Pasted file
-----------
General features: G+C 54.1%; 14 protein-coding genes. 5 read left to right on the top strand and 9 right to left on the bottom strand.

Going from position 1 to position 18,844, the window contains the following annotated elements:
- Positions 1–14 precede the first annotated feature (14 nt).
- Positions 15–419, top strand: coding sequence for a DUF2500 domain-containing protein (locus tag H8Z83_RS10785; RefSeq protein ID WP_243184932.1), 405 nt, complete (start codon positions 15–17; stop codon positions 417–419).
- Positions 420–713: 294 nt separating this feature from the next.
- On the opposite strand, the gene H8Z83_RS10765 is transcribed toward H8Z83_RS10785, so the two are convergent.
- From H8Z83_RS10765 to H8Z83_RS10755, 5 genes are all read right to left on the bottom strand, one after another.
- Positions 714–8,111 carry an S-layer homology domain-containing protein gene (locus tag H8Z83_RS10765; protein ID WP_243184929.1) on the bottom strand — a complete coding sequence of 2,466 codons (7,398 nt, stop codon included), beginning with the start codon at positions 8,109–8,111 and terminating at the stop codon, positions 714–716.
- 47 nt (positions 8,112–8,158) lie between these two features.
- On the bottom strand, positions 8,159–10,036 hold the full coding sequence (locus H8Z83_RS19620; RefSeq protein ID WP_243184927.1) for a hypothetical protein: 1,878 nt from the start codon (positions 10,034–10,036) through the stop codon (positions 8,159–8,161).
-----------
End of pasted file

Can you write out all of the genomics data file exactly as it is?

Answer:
General features: G+C 54.1%; 14 protein-coding genes. 5 read left to right on the top strand and 9 right to left on the bottom strand.

Going from position 1 to position 18,844, the window contains the following annotated elements:
- Positions 1–14 precede the first annotated feature (14 nt).
- Positions 15–419, top strand: coding sequence for a DUF2500 domain-containing protein (locus tag H8Z83_RS10785; RefSeq protein ID WP_243184932.1), 405 nt, complete (start codon positions 15–17; stop codon positions 417–419).
- Positions 420–713: 294 nt separating this feature from the next.
- On the opposite strand, the gene H8Z83_RS10765 is transcribed toward H8Z83_RS10785, so the two are convergent.
- From H8Z83_RS10765 to H8Z83_RS10755, 5 genes are all read right to left on the bottom strand, one after another.
- Positions 714–8,111 carry an S-layer homology domain-containing protein gene (locus tag H8Z83_RS10765; protein ID WP_243184929.1) on the bottom strand — a complete coding sequence of 2,466 codons (7,398 nt, stop codon included), beginning with the start codon at positions 8,109–8,111 and terminating at the stop codon, positions 714–716.
- 47 nt (positions 8,112–8,158) lie between these two features.
- On the bottom strand, positions 8,159–10,036 hold the full coding sequence (locus H8Z83_RS19620; RefSeq protein ID WP_243184927.1) for a hypothetical protein: 1,878 nt from the start codon (positions 10,034–10,036) through the stop codon (positions 8,159–8,161).